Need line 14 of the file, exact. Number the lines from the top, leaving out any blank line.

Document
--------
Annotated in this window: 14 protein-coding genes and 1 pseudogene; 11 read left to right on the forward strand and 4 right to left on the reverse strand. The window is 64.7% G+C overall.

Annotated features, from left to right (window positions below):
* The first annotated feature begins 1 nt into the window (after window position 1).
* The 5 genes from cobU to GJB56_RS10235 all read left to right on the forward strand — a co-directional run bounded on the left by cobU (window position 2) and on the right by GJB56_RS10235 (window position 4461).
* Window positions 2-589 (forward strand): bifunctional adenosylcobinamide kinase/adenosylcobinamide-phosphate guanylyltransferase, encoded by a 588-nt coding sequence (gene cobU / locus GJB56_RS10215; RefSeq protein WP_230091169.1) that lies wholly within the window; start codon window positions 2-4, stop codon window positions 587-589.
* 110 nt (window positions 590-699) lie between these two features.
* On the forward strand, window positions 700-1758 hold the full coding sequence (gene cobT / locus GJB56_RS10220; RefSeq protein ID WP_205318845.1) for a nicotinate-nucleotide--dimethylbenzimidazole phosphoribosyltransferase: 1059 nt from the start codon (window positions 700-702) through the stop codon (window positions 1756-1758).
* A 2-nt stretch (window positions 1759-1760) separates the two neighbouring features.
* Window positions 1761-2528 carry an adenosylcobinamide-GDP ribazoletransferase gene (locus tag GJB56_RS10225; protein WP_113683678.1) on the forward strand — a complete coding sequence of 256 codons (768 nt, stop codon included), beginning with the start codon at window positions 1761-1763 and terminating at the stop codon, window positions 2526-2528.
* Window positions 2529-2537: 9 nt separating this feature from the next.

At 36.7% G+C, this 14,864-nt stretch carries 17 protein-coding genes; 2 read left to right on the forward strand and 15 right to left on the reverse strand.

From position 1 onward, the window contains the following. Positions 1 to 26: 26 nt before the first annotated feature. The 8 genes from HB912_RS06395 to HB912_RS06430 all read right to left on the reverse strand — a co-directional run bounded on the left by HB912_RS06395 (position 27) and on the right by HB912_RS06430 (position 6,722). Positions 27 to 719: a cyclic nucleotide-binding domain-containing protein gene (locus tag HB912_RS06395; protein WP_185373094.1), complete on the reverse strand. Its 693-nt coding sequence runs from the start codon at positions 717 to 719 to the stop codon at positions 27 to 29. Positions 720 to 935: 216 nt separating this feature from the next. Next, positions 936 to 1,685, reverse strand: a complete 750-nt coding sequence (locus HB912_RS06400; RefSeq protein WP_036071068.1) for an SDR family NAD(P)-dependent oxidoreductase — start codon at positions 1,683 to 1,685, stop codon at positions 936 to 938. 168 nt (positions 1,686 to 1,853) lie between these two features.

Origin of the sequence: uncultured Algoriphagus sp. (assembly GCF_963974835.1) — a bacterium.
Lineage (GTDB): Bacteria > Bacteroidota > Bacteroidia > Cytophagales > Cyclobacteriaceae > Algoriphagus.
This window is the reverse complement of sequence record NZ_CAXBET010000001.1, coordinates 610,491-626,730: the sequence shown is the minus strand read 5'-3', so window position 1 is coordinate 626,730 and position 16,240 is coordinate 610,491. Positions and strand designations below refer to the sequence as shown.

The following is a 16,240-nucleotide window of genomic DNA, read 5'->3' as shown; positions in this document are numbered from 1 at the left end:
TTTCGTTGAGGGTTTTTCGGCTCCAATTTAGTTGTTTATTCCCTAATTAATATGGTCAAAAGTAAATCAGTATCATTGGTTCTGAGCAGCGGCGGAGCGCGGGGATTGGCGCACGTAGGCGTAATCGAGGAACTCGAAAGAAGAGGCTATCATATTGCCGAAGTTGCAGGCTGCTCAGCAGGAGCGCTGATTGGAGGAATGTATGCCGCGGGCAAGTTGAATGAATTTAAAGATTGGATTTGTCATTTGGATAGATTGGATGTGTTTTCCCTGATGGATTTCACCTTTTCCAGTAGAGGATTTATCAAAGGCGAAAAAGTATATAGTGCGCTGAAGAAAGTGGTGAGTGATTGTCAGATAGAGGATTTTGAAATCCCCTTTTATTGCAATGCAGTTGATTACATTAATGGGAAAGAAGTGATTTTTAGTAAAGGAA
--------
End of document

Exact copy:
Lineage (GTDB): Bacteria > Bacteroidota > Bacteroidia > Cytophagales > Cyclobacteriaceae > Algoriphagus.